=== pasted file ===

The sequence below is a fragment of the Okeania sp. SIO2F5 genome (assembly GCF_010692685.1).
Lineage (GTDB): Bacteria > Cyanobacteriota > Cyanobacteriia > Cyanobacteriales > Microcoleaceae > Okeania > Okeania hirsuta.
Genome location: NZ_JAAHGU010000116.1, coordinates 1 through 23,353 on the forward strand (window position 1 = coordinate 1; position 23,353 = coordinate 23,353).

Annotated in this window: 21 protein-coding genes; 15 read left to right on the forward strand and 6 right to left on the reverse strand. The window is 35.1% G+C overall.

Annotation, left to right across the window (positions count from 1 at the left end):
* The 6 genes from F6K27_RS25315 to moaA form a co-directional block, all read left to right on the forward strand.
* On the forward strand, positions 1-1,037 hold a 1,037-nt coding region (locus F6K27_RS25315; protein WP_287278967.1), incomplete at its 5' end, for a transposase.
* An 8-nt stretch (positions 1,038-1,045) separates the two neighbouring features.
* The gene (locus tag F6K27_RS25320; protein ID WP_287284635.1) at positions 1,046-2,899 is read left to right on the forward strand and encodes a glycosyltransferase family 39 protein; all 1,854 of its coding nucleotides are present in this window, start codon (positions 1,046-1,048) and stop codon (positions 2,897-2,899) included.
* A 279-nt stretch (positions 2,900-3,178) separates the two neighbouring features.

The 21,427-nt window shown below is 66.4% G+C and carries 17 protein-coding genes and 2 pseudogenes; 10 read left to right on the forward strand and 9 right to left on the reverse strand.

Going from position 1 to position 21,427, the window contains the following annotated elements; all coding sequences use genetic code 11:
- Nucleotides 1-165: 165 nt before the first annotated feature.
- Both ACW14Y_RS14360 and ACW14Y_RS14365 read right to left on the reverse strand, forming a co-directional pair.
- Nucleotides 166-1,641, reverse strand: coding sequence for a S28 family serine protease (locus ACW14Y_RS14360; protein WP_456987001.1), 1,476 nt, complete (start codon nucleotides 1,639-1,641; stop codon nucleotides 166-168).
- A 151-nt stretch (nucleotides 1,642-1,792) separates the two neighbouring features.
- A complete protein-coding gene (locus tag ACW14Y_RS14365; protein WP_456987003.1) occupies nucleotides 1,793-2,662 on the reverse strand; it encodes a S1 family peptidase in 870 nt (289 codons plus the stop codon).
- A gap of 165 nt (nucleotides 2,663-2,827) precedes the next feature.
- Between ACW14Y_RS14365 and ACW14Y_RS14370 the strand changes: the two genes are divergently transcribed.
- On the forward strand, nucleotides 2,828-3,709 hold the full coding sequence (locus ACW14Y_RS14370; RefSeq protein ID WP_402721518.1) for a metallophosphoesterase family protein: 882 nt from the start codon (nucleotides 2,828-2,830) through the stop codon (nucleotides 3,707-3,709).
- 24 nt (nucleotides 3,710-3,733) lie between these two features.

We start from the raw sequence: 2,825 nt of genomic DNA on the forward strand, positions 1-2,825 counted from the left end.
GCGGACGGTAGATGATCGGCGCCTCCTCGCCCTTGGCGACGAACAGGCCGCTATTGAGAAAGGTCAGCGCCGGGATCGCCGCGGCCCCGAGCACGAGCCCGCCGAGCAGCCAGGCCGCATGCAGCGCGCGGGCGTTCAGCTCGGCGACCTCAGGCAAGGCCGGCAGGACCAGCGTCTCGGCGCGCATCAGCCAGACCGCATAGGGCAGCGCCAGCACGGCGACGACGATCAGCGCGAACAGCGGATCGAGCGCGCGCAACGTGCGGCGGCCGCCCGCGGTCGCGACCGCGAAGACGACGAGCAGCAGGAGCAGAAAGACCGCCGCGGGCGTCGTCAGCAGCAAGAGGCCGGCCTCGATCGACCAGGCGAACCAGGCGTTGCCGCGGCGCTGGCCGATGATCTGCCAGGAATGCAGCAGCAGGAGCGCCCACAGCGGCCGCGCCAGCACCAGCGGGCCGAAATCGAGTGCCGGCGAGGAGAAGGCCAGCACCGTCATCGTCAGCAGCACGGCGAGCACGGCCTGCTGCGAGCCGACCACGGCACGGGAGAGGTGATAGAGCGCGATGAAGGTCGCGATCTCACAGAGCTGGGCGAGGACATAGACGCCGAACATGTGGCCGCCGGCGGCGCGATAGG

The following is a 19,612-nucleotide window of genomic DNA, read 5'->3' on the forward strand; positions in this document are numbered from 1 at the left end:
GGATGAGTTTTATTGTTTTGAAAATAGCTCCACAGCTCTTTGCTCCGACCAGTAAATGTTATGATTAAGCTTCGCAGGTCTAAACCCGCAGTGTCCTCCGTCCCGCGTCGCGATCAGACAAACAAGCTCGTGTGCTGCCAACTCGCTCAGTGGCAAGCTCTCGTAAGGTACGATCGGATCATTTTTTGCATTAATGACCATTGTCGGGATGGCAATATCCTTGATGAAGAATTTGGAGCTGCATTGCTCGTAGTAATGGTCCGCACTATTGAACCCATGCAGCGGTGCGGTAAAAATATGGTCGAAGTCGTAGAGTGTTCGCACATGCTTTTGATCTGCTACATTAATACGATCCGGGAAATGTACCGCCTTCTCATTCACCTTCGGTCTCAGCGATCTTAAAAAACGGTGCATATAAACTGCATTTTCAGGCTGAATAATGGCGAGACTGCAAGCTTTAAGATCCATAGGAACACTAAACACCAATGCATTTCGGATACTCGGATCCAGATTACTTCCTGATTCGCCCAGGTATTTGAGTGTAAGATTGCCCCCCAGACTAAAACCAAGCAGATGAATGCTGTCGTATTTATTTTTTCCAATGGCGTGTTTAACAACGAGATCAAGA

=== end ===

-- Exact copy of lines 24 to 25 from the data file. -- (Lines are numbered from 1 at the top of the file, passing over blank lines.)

The following is a 19,612-nucleotide window of genomic DNA, read 5'->3' on the forward strand; positions in this document are numbered from 1 at the left end:
GGATGAGTTTTATTGTTTTGAAAATAGCTCCACAGCTCTTTGCTCCGACCAGTAAATGTTATGATTAAGCTTCGCAGGTCTAAACCCGCAGTGTCCTCCGTCCCGCGTCGCGATCAGACAAACAAGCTCGTGTGCTGCCAACTCGCTCAGTGGCAAGCTCTCGTAAGGTACGATCGGATCATTTTTTGCATTAATGACCATTGTCGGGATGGCAATATCCTTGATGAAGAATTTGGAGCTGCATTGCTCGTAGTAATGGTCCGCACTATTGAACCCATGCAGCGGTGCGGTAAAAATATGGTCGAAGTCGTAGAGTGTTCGCACATGCTTTTGATCTGCTACATTAATACGATCCGGGAAATGTACCGCCTTCTCATTCACCTTCGGTCTCAGCGATCTTAAAAAACGGTGCATATAAACTGCATTTTCAGGCTGAATAATGGCGAGACTGCAAGCTTTAAGATCCATAGGAACACTAAACACCAATGCATTTCGGATACTCGGATCCAGATTACTTCCTGATTCGCCCAGGTATTTGAGTGTAAGATTGCCCCCCAGACTAAAACCAAGCAGATGAATGCTGTCGTATTTATTTTTTCCAATGGCGTGTTTAACAACGAGATCAAGA